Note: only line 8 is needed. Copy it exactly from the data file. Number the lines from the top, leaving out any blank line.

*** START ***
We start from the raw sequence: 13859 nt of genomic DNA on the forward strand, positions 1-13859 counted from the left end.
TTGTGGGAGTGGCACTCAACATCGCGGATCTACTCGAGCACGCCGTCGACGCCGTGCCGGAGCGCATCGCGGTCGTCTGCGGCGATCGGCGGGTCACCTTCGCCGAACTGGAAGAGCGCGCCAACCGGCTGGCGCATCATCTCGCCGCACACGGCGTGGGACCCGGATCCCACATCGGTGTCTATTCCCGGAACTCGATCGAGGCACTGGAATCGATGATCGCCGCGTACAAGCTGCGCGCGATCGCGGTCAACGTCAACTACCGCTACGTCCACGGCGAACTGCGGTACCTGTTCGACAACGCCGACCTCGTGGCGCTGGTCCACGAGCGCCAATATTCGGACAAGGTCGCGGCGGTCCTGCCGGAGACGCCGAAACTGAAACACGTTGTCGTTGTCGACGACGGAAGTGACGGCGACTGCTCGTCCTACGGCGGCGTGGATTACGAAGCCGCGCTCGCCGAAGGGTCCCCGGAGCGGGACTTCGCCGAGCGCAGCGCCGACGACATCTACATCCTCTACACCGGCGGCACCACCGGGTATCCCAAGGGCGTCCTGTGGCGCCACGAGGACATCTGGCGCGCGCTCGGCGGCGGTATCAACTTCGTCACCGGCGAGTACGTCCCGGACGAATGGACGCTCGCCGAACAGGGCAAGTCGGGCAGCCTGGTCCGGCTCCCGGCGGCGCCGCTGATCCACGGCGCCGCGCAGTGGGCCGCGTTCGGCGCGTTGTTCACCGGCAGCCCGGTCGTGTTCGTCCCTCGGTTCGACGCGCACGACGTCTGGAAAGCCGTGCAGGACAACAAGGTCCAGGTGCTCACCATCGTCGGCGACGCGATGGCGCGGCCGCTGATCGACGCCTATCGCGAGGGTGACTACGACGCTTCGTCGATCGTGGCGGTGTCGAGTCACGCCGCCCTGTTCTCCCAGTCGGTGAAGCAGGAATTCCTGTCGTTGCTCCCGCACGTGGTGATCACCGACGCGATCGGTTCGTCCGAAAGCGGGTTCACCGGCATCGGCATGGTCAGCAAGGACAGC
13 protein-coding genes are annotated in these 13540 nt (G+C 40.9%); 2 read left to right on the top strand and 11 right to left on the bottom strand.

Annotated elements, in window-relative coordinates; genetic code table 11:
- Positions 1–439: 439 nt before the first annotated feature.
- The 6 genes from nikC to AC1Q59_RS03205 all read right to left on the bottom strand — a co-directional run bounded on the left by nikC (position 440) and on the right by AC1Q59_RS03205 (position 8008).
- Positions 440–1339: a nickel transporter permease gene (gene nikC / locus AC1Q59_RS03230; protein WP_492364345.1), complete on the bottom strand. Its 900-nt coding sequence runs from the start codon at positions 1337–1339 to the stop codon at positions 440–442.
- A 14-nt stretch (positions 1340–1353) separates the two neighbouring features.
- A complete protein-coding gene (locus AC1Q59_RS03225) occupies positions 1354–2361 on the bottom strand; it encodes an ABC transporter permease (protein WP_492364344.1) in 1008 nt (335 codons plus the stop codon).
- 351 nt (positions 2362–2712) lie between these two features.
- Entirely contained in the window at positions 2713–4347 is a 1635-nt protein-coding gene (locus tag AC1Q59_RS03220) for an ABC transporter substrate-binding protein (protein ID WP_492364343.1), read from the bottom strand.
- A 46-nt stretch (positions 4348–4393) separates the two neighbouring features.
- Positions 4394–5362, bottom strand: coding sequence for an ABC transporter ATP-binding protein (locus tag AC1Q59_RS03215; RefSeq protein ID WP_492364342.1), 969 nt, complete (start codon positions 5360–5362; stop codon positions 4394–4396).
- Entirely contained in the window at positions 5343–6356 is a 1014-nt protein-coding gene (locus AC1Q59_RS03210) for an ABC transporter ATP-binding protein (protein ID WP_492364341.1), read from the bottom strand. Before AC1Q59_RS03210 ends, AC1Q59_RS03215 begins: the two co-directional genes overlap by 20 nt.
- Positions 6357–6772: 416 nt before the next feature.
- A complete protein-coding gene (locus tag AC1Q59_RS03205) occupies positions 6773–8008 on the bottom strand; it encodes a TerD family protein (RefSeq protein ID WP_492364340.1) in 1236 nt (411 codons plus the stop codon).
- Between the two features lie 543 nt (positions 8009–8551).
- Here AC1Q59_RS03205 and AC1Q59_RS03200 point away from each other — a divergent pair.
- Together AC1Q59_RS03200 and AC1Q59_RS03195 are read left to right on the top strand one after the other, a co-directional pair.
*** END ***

- A 14-nt stretch (positions 1340–1353) separates the two neighbouring features.